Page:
Spring Garden Insights 2023


By Brian Nixon, Horticultural Manager

It is a magical experience visiting The Butchart Gardens in the spring. Our vast network of pathways will have you winding your way alongside the hundreds of varieties of Tulips, Daffodils, and many other plants of interest we grow. Flowering ornamental fruit trees graciously drop their velvety petals, providing a beautiful sight for visitors strolling The Gardens. Watching these petals soar through the sky on windy days can be a spectacular sight.

Early spring brings renewed interest and questions from curious garden enthusiasts, such as; Which plants are flowering? What jobs are the gardeners working on? What changes have been made from the previous season? These questions are all examples of how a garden evolves and can drive curiosity between the changing of seasons. This is also an example of what makes each and every visit a different experience.

Walking The Gardens in the spring brings a whole new layer of excitement to your visit. Surrounding yourself with such a vast collection of springtime favourites allows you to really feel the transformation taking place. There is a definite buzz in the air this spring as people begin to spend more time outdoors and admire the beautiful flowers now graciously coming to life in The Gardens.

Springtime favourites fill the beds in the Sunken Garden

Some of my personal favorites include Azaleas and Rhododendrons. Our extensive collection of both these plants produces a spectacular blaze of colour throughout many of our flower beds. Their flower times vary depending on variety, offering an amazing show from early spring right through until early summer.

We have two designated Rhododendron Groves; one in the Sunken Garden, and the other along the Main Walk Pathway behind the entertainment stage. In these two locations, we display some of our oldest, largest, and most unique specimens, and because of their size, you can truly appreciate what character a mature Rhododendron can add to the landscape. These large plants are, at times, competing with some of the trees growing nearby and need to be pruned to keep them at a manageable height.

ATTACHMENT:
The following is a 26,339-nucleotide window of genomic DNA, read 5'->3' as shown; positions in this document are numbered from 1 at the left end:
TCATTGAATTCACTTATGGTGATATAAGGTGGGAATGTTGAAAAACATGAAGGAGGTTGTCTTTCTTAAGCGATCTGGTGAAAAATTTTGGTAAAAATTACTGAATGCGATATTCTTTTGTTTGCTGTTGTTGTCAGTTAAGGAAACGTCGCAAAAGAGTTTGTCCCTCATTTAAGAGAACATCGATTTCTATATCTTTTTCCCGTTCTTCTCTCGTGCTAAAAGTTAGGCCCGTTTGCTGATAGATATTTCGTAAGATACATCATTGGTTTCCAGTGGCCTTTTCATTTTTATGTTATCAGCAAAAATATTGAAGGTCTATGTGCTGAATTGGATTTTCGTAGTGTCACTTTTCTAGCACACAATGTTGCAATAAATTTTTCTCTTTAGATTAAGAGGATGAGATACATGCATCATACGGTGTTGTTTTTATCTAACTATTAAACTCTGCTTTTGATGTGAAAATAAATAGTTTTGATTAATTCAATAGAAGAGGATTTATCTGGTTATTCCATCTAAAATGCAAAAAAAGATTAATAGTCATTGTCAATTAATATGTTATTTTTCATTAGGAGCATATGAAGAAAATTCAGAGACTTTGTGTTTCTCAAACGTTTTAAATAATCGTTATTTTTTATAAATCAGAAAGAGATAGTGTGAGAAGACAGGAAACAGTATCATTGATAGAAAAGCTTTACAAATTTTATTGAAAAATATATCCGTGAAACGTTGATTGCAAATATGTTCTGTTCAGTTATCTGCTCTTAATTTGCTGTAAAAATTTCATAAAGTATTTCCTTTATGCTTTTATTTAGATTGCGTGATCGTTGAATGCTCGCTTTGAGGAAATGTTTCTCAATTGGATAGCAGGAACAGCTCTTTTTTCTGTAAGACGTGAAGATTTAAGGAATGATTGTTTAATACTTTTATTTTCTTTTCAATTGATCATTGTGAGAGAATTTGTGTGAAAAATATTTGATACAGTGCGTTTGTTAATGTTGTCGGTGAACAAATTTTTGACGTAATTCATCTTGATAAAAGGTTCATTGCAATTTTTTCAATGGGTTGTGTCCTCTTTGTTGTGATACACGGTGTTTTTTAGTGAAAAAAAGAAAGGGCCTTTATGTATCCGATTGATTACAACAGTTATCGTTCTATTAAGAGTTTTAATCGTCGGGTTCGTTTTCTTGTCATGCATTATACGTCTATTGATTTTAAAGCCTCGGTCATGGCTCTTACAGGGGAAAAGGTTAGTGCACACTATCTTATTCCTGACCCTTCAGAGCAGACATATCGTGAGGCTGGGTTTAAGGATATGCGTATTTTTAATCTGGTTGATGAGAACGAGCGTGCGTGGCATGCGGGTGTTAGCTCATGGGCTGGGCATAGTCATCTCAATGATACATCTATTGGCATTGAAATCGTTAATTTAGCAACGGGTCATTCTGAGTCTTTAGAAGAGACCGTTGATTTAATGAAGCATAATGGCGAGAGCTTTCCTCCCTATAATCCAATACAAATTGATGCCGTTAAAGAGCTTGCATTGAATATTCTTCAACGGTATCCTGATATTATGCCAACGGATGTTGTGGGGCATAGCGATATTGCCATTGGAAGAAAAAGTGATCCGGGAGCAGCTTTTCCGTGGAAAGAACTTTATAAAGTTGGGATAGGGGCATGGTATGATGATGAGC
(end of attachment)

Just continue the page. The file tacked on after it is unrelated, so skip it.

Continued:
Rhododendron Grove in the Sunken Garden

Rhododendrons and Azaleas are both classified in the same genus Rhododendron. This means that all Azaleas are Rhododendrons. They can be almost impossible to differentiate however there are a few telltale signs that can help identify one from another; Azaleas are generally smaller shrubs with the flowers counting 5 stamens while Rhododendrons are noticeably larger and have 10 or more stamens. Regardless of their differences, they are both absolutely beautiful! I invite you to come and admire our entire collection of over 300 different varieties of Azaleas and Rhododendrons growing in The Gardens.

The first few weeks of March are hands down the busiest time of the year for our greenhouse team. Tens of thousands of plugs arriving on a weekly basis need to be potted, and just as many seedlings require ‘pricking out’ into trays or pots where they will be grown to become mature plants. While we welcome spring with open arms, we also say goodbye to the Spring Prelude for another season. March 20th is when we began to dismantle the Spring Prelude and believe me, it comes down much quicker than the time it takes to set up. This does not take away from the scale of this job – ponds need to be cleaned and drained, plants are removed, mulch is hauled away, and then a final cleanup takes place before preparations are made to re-open the Blue Poppy Restaurant.

Seedlings being ‘pricked out‘ into flats from seeds germinated

Work is well underway preparing areas in The Gardens for the upcoming summer season. Early spring is an important time for our gardening staff to put some ‘finishing touches’ on minor projects before our busy season. Below is a list of general gardening tasks that are underway in The Gardens right now:

  • Pruning over 2500 roses in the Rose Garden
  • Fertilizing, splitting, and planting perennials
  • Fertilizing all of the background shrubs with our custom blend of organic fertilizer
  • Scratching the foreground soil between the Tulips and Daffodils
  • Preparing our fields for a summer cover crop; attracting pollinators, reducing weeds, and also adding nutrients back into the soil when tilled under later in the fall
  • Cleaning of the streams and ponds throughout our many gardens
  • Naturalizing bulbs throughout the landscape that have been grown in the greenhouses over the winter. This adds instant colour to the garden!

“Spring Garden Insights” focuses on the highlights and gardening activities that are taking place in The Gardens between March and May. No words can truly describe the beauty of the spring display at The Gardens. This is a magical place to visit, and I welcome you to plan a trip this season.

The beauty of spring in the Italian Garden